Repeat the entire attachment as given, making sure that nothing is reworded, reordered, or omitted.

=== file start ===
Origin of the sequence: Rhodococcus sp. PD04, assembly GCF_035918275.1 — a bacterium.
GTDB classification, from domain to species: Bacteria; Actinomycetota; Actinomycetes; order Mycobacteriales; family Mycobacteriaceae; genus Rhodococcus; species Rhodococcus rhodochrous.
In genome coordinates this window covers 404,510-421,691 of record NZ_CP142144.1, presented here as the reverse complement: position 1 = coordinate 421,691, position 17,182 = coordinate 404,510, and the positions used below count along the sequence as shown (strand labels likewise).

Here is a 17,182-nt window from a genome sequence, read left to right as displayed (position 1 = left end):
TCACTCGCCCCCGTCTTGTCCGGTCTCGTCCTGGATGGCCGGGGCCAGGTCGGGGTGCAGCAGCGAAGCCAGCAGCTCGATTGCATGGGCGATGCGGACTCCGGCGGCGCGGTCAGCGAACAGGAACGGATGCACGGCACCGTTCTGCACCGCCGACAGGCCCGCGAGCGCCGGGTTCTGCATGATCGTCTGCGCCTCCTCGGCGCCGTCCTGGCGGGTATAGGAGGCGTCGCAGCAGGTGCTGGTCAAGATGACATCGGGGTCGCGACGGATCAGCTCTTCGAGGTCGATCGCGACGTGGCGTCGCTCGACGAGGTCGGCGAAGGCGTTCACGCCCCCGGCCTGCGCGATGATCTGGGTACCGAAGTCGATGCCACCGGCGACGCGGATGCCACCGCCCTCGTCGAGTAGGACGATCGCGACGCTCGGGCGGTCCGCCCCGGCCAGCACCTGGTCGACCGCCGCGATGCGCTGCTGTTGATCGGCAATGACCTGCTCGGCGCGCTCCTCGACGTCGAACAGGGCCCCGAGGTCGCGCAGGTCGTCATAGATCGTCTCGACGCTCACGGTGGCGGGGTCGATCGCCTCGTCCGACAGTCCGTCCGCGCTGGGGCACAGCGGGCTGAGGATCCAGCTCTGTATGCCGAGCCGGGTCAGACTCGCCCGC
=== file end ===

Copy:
Origin of the sequence: Rhodococcus sp. PD04, assembly GCF_035918275.1 — a bacterium.
GTDB classification, from domain to species: Bacteria; Actinomycetota; Actinomycetes; order Mycobacteriales; family Mycobacteriaceae; genus Rhodococcus; species Rhodococcus rhodochrous.
In genome coordinates this window covers 404,510-421,691 of record NZ_CP142144.1, presented here as the reverse complement: position 1 = coordinate 421,691, position 17,182 = coordinate 404,510, and the positions used below count along the sequence as shown (strand labels likewise).

Here is a 17,182-nt window from a genome sequence, read left to right as displayed (position 1 = left end):
TCACTCGCCCCCGTCTTGTCCGGTCTCGTCCTGGATGGCCGGGGCCAGGTCGGGGTGCAGCAGCGAAGCCAGCAGCTCGATTGCATGGGCGATGCGGACTCCGGCGGCGCGGTCAGCGAACAGGAACGGATGCACGGCACCGTTCTGCACCGCCGACAGGCCCGCGAGCGCCGGGTTCTGCATGATCGTCTGCGCCTCCTCGGCGCCGTCCTGGCGGGTATAGGAGGCGTCGCAGCAGGTGCTGGTCAAGATGACATCGGGGTCGCGACGGATCAGCTCTTCGAGGTCGATCGCGACGTGGCGTCGCTCGACGAGGTCGGCGAAGGCGTTCACGCCCCCGGCCTGCGCGATGATCTGGGTACCGAAGTCGATGCCACCGGCGACGCGGATGCCACCGCCCTCGTCGAGTAGGACGATCGCGACGCTCGGGCGGTCCGCCCCGGCCAGCACCTGGTCGACCGCCGCGATGCGCTGCTGTTGATCGGCAATGACCTGCTCGGCGCGCTCCTCGACGTCGAACAGGGCCCCGAGGTCGCGCAGGTCGTCATAGATCGTCTCGACGCTCACGGTGGCGGGGTCGATCGCCTCGTCCGACAGTCCGTCCGCGCTGGGGCACAGCGGGCTGAGGATCCAGCTCTGTATGCCGAGCCGGGTCAGACTCGCCCGC